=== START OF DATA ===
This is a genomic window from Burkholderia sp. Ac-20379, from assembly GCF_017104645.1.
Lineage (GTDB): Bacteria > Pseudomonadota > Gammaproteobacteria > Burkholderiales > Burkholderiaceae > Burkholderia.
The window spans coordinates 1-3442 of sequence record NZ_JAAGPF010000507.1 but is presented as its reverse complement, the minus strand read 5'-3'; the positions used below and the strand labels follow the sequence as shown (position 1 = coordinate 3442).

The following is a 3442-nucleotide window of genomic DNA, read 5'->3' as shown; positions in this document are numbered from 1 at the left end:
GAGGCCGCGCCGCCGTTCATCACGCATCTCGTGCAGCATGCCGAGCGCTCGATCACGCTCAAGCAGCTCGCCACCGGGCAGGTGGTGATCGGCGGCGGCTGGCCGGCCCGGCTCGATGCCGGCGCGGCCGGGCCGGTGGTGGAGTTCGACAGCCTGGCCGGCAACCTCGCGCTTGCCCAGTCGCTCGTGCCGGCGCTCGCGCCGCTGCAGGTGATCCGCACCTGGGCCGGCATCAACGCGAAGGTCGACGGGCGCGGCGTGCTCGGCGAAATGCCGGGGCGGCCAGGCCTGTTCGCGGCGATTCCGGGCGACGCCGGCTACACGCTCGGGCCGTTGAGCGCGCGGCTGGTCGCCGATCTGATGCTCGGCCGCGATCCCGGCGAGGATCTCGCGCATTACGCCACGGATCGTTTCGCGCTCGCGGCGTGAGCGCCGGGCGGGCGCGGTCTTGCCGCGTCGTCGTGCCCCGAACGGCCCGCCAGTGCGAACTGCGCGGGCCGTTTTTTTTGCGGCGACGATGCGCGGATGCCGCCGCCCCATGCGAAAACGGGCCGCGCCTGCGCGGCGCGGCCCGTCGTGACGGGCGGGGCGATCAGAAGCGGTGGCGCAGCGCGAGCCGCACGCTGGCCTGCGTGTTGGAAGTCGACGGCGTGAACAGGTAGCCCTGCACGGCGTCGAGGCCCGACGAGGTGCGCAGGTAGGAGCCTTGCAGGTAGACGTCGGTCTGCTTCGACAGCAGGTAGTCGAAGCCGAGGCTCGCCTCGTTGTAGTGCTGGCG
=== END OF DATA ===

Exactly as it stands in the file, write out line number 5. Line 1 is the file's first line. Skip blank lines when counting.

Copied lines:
GAGGCCGCGCCGCCGTTCATCACGCATCTCGTGCAGCATGCCGAGCGCTCGATCACGCTCAAGCAGCTCGCCACCGGGCAGGTGGTGATCGGCGGCGGCTGGCCGGCCCGGCTCGATGCCGGCGCGGCCGGGCCGGTGGTGGAGTTCGACAGCCTGGCCGGCAACCTCGCGCTTGCCCAGTCGCTCGTGCCGGCGCTCGCGCCGCTGCAGGTGATCCGCACCTGGGCCGGCATCAACGCGAAGGTCGACGGGCGCGGCGTGCTCGGCGAAATGCCGGGGCGGCCAGGCCTGTTCGCGGCGATTCCGGGCGACGCCGGCTACACGCTCGGGCCGTTGAGCGCGCGGCTGGTCGCCGATCTGATGCTCGGCCGCGATCCCGGCGAGGATCTCGCGCATTACGCCACGGATCGTTTCGCGCTCGCGGCGTGAGCGCCGGGCGGGCGCGGTCTTGCCGCGTCGTCGTGCCCCGAACGGCCCGCCAGTGCGAACTGCGCGGGCCGTTTTTTTTGCGGCGACGATGCGCGGATGCCGCCGCCCCATGCGAAAACGGGCCGCGCCTGCGCGGCGCGGCCCGTCGTGACGGGCGGGGCGATCAGAAGCGGTGGCGCAGCGCGAGCCGCACGCTGGCCTGCGTGTTGGAAGTCGACGGCGTGAACAGGTAGCCCTGCACGGCGTCGAGGCCCGACGAGGTGCGCAGGTAGGAGCCTTGCAGGTAGACGTCGGTCTGCTTCGACAGCAGGTAGTCGAAGCCGAGGCTCGCCTCGTTGTAGTGCTGGCG